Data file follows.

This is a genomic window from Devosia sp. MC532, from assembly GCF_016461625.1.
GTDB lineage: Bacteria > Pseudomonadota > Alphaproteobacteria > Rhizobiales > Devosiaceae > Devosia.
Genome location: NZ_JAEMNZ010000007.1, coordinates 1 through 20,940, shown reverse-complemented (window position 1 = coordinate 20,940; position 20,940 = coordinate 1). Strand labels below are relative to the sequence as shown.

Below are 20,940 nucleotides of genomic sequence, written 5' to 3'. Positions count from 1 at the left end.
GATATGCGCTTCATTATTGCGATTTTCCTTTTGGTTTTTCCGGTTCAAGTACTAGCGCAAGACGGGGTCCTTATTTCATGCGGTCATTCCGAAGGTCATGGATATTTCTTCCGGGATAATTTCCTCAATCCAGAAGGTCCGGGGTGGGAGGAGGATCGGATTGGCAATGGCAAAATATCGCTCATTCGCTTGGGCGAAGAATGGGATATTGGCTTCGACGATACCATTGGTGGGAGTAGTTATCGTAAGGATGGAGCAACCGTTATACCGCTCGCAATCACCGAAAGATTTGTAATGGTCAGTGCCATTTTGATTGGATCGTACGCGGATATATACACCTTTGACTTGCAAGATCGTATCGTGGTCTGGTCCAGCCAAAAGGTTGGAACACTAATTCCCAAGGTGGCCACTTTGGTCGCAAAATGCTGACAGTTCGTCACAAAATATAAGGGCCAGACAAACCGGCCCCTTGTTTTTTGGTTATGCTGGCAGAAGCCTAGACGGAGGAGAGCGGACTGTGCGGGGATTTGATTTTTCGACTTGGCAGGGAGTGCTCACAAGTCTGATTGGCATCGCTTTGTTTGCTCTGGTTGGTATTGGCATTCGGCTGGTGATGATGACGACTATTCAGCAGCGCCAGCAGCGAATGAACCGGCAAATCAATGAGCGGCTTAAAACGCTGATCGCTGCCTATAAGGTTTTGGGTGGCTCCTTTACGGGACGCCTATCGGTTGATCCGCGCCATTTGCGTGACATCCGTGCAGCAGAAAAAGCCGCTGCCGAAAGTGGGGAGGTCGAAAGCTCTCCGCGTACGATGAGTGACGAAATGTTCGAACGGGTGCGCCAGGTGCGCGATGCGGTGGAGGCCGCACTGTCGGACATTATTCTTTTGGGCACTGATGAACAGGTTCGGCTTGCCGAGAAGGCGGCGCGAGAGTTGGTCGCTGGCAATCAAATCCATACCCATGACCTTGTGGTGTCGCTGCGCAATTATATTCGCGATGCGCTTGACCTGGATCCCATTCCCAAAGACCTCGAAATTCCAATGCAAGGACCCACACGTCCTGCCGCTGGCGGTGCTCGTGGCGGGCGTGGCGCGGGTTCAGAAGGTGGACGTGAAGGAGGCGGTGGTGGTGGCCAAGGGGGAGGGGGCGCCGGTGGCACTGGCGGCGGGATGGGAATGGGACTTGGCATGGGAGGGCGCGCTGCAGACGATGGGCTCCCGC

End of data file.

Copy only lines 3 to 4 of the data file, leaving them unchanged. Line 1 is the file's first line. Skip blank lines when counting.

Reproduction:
Genome location: NZ_JAEMNZ010000007.1, coordinates 1 through 20,940, shown reverse-complemented (window position 1 = coordinate 20,940; position 20,940 = coordinate 1). Strand labels below are relative to the sequence as shown.

Below are 20,940 nucleotides of genomic sequence, written 5' to 3'. Positions count from 1 at the left end.